The Wisdom of Leaders

Leaders need wisdom to lead. So much of what makes an organization a success is how its leaders interpret what is happening in the marketplace and make the strategic moves needed to stay on top.

It’s true – there is no substitute for experience. Through successful experience and knowledge gained over time, wisdom is created. Leaders have to have it in order to make sound decisions on the information they receive.  In fact, there was a joke I often heard as a young officer.  The setup and punchline were all in one.  That was when a brand new Second Lieutenant said “From my experience….”  It was funny because they had no experience and everyone knew it.  Luckily for me, I was exposed to one of my peers making that statement and reaping the rewards of doing so- I never made that mistake.  Using “I think” is just as effective and much less funny.

Unfortunately, corporate America doesn’t seem to value this experience. There is a preoccupation with performing duties as opposed to strategically leading an organization.  We’ve talked about process becoming more important than results.  If all of your employees are buried in process, when will they have the time and freedom to think at a higher level?  From my experience (I can say that now), they won’t.  Process is important, but its not the most important.  Success is the most important.  Success is achieved through leadership.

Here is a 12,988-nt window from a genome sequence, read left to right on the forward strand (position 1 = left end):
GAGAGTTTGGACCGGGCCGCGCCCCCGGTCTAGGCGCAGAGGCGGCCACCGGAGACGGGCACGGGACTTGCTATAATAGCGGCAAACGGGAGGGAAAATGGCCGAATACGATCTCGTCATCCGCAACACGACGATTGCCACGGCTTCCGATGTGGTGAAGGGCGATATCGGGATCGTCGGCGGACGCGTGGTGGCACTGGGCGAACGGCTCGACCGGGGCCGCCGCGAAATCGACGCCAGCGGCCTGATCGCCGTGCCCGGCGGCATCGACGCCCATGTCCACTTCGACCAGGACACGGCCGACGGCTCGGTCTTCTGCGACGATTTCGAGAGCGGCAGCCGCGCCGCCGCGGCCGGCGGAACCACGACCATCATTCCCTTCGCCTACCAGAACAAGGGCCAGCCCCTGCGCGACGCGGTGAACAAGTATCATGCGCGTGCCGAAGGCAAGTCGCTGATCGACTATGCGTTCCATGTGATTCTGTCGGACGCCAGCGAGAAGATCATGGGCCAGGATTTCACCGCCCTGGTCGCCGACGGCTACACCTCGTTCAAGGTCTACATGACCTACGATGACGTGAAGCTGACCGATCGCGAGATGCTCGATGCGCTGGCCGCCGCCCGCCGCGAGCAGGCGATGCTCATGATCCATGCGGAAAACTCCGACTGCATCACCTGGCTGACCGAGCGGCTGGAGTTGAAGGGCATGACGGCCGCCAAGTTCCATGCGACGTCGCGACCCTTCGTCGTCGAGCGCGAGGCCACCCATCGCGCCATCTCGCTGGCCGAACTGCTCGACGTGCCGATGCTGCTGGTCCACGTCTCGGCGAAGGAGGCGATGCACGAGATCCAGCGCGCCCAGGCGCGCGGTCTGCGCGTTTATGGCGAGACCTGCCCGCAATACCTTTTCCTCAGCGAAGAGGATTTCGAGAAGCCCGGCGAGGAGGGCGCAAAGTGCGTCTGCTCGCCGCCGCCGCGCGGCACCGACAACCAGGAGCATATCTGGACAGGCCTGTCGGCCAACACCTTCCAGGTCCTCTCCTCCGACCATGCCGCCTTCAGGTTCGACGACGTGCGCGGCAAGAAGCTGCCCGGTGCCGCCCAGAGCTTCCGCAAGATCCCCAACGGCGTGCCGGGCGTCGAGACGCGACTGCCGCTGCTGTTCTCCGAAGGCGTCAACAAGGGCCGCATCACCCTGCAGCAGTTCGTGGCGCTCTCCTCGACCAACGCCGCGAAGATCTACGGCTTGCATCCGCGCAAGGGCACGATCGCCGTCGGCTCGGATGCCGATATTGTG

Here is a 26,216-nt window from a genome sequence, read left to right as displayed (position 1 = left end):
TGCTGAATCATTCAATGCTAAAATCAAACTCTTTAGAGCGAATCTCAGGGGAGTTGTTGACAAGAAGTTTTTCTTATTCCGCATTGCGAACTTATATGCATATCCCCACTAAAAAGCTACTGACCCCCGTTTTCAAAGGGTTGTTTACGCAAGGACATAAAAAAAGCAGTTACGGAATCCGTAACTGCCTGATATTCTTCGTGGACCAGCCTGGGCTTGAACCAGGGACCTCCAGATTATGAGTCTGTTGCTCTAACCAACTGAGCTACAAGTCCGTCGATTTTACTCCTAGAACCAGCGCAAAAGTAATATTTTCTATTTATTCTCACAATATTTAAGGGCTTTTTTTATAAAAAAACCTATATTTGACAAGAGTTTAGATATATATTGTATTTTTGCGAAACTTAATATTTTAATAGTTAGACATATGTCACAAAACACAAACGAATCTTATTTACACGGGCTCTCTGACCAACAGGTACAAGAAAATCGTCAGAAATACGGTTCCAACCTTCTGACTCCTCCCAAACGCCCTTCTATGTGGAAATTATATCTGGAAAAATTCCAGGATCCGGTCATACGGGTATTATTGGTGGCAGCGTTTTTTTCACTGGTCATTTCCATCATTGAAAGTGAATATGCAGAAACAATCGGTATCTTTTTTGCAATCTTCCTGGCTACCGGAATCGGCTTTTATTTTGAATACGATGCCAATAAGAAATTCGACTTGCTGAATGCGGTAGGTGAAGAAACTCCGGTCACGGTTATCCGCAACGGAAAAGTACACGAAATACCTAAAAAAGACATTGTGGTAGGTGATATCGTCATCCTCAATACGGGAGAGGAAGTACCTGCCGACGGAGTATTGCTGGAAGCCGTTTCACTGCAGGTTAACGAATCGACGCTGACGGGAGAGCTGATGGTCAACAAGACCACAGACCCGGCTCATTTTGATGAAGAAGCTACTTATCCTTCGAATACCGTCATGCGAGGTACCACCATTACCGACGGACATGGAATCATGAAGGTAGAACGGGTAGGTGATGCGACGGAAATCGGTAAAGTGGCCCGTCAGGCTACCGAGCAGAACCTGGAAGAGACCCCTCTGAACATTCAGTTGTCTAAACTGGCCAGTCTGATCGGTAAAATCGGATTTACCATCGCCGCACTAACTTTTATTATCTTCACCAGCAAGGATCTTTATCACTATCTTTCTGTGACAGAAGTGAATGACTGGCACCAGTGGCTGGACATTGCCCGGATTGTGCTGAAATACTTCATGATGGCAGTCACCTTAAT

Make no mistake, it’s not just the CEO’s responsibility. No one person can do it all, see everything that needs to be recognized, or be aware of every aspect that can affect the business. The front line will always have valuable input for the organization’s leaders.

If you want lasting success, you need an organization of strong leaders. Everyone has to participate in providing the input and ideas that lead to lasting success.

Therefore, if you want to gain the edge in the marketplace, you have to have wise leaders. You also need to build these qualities of leadership into the employees. They need to approach their jobs as a leader would, and think: “How can I do this better?” “What is it I know that could affect this company, for better or worse.” “Is this something I need to bring to the attention of higher ups?”

The more experience an employee gains, the better leader they become. A fundamental principle of success through Maneuver Management (especially in light of challenging economic circumstances) is to feed your successes and starve your failures. That applies just as much to internal resources as it does to your products and services in the marketplace. Put a premium on wise leadership, and don’t let those seasoned leaders go.

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